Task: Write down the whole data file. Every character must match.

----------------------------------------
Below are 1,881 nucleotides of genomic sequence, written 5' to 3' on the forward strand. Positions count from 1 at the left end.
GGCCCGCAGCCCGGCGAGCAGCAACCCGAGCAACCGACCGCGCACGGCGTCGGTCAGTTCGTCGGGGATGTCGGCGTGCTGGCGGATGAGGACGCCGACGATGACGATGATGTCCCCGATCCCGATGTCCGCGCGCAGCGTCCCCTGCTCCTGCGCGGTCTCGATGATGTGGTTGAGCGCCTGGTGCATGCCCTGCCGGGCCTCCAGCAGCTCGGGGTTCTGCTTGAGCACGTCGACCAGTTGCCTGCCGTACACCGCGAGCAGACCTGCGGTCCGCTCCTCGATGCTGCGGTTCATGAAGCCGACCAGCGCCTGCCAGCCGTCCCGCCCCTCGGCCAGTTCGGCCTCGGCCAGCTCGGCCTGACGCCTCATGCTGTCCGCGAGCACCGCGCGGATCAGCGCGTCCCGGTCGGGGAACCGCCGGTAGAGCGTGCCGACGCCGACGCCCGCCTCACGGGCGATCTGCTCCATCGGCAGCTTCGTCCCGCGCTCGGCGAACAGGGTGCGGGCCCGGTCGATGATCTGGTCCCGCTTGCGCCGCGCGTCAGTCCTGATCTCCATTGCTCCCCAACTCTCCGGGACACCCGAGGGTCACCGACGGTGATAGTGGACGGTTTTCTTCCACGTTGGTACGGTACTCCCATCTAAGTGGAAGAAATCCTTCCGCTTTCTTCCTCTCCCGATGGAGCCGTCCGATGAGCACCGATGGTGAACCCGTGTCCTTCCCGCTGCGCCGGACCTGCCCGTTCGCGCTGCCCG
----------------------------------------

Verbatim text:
Below are 1,881 nucleotides of genomic sequence, written 5' to 3' on the forward strand. Positions count from 1 at the left end.
GGCCCGCAGCCCGGCGAGCAGCAACCCGAGCAACCGACCGCGCACGGCGTCGGTCAGTTCGTCGGGGATGTCGGCGTGCTGGCGGATGAGGACGCCGACGATGACGATGATGTCCCCGATCCCGATGTCCGCGCGCAGCGTCCCCTGCTCCTGCGCGGTCTCGATGATGTGGTTGAGCGCCTGGTGCATGCCCTGCCGGGCCTCCAGCAGCTCGGGGTTCTGCTTGAGCACGTCGACCAGTTGCCTGCCGTACACCGCGAGCAGACCTGCGGTCCGCTCCTCGATGCTGCGGTTCATGAAGCCGACCAGCGCCTGCCAGCCGTCCCGCCCCTCGGCCAGTTCGGCCTCGGCCAGCTCGGCCTGACGCCTCATGCTGTCCGCGAGCACCGCGCGGATCAGCGCGTCCCGGTCGGGGAACCGCCGGTAGAGCGTGCCGACGCCGACGCCCGCCTCACGGGCGATCTGCTCCATCGGCAGCTTCGTCCCGCGCTCGGCGAACAGGGTGCGGGCCCGGTCGATGATCTGGTCCCGCTTGCGCCGCGCGTCAGTCCTGATCTCCATTGCTCCCCAACTCTCCGGGACACCCGAGGGTCACCGACGGTGATAGTGGACGGTTTTCTTCCACGTTGGTACGGTACTCCCATCTAAGTGGAAGAAATCCTTCCGCTTTCTTCCTCTCCCGATGGAGCCGTCCGATGAGCACCGATGGTGAACCCGTGTCCTTCCCGCTGCGCCGGACCTGCCCGTTCGCGCTGCCCG